Microsoft Confirms Windows 10 Mobile Is Dead As It Focuses On iOS And Android Ecosystems

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We've known for quite some time that Microsoft's Windows 10 Mobile is near death. The operating system has been treading water with less than one percent of the global smartphone market for quite some time, CEO Satya Nadella killed the company's smartphone hardware division, and we recently heard commentary from Hewlett-Packard about Microsoft’s non-committal attitude towards Windows 10 Mobile.

"Microsoft, as all companies do, decided on a change in strategy and so they are less focused on what they thought they would be focused on today," said HP EMEA boss Nick Lazaridis last week. "Given that, we also had decided that without Microsoft's drive and support there it doesn't make sense. If the software, if the operating system ecosystem isn't there then we are not an operating system company."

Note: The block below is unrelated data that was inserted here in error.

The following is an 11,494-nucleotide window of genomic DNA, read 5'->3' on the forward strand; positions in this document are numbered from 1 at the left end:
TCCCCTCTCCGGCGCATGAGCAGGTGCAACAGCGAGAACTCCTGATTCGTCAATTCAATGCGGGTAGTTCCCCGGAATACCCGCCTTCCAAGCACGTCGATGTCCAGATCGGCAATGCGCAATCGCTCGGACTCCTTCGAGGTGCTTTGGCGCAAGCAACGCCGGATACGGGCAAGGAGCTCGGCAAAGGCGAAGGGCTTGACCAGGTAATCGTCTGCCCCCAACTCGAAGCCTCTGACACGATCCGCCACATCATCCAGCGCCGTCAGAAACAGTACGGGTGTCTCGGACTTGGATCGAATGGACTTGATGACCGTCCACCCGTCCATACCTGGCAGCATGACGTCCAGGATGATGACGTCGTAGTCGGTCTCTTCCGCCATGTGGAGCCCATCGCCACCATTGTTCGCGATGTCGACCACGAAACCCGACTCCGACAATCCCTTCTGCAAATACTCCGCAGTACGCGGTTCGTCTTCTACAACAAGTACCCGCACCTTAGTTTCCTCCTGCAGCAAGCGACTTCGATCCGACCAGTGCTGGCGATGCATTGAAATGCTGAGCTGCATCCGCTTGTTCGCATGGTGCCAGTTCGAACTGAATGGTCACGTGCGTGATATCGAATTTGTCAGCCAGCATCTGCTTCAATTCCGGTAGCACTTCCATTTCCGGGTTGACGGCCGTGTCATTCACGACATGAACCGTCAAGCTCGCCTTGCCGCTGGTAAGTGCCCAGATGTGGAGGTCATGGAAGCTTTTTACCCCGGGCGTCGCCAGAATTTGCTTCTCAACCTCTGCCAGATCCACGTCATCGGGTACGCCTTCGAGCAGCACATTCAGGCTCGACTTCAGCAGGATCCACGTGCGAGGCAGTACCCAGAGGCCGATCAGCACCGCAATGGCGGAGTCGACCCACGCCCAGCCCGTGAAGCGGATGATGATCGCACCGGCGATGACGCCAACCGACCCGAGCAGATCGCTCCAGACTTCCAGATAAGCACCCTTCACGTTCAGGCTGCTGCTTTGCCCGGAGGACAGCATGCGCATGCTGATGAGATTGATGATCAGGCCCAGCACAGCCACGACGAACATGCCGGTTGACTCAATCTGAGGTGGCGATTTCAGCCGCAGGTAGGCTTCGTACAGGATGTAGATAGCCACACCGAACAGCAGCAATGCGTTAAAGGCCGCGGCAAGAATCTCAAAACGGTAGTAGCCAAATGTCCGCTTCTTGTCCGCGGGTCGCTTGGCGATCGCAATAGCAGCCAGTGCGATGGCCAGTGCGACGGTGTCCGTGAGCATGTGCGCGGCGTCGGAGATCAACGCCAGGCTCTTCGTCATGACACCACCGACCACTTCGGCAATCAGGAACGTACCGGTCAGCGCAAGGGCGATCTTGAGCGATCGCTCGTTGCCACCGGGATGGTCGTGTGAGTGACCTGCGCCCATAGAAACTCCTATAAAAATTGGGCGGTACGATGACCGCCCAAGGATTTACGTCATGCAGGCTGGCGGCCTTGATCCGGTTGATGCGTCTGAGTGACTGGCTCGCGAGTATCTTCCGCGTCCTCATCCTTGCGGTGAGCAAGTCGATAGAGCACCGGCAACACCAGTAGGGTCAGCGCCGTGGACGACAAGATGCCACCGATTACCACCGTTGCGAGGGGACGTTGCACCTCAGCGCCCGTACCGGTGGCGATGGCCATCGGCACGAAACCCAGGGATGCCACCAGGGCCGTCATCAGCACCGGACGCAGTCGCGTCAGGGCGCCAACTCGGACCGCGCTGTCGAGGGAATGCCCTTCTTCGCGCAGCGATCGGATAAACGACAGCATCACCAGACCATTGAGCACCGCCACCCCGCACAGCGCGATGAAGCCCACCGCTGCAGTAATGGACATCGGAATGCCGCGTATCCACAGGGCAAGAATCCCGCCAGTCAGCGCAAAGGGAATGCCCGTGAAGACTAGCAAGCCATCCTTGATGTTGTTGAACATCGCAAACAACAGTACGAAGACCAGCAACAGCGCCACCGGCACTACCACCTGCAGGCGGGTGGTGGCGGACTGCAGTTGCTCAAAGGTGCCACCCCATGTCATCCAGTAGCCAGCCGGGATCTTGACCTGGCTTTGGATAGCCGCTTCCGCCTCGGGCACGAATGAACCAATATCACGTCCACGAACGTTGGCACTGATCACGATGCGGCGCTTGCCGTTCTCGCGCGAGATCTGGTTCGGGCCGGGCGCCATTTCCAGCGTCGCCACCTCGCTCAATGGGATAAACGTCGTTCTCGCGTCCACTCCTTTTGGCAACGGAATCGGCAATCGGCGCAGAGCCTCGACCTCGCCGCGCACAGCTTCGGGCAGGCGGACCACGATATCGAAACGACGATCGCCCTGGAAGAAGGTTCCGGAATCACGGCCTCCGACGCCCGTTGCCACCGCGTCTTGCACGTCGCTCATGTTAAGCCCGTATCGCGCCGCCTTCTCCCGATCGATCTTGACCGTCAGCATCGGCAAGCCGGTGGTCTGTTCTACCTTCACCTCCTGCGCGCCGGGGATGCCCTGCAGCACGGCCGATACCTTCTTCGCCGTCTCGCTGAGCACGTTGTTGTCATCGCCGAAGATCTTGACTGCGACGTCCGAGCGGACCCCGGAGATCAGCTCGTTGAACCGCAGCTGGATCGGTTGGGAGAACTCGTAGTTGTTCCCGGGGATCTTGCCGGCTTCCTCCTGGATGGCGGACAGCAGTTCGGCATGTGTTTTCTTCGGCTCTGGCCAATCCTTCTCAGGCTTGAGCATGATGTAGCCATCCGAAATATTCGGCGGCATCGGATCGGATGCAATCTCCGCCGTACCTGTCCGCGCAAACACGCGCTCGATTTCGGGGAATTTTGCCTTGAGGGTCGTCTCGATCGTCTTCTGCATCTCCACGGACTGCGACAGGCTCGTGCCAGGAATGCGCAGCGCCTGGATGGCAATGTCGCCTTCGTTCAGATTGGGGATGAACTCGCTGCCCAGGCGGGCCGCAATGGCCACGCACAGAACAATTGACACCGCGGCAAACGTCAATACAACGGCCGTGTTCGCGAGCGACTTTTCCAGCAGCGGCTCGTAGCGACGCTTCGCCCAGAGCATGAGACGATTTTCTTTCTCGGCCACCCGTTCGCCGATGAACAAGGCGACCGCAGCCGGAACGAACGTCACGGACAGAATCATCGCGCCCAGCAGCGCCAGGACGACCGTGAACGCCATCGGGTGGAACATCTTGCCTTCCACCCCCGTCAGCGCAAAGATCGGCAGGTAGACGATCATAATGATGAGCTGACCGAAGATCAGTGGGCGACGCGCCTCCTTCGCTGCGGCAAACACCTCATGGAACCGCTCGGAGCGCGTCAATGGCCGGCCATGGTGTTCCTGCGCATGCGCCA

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Microsoft's Joe Belfiore

Now, we're hearing straight from the horse’s mouth that Microsoft is done committing serious resources to Windows 10 Mobile. Joe Belfiore, Microsoft's Corporate Vice President of Windows, took to Twitter to explain that Microsoft will only provide bug fixes and security updates to Windows 10 Mobile in the future.

Belfiore also goes on to say that Windows 10 Mobile simply couldn't compete with the thriving app ecosystems provided by Apple's iOS and Google's Android operating systems. App developers were more than willing to devote resources to those platforms, but treated Windows 10 Mobile like an afterthought. In fact, even throwing money and coding expertise at developers wasn't enough to gain any momentum on the app front according to Belfiore:

Windows 10 Mobile was Belfiore's "baby", so it should come as no surprise that he had to throw in frown faces to express his disappointment in this turn of events for the smartphone operating system. To add insult to injury, Belfiore also revealed that he -- like Microsoft co-founder Bill Gates -- no longer uses a Window Phone on a daily basis. He has instead made the switch to Android, although he doesn't specify which device which manufacturer he decided to go with.

Going forward, Microsoft will devote the majority of its resources with respect to "mobile" on apps and services for iOS and Android like OneDrive, Office 365, Microsoft Edge for Android and iOS, and the newly released Microsoft Launcher for Android.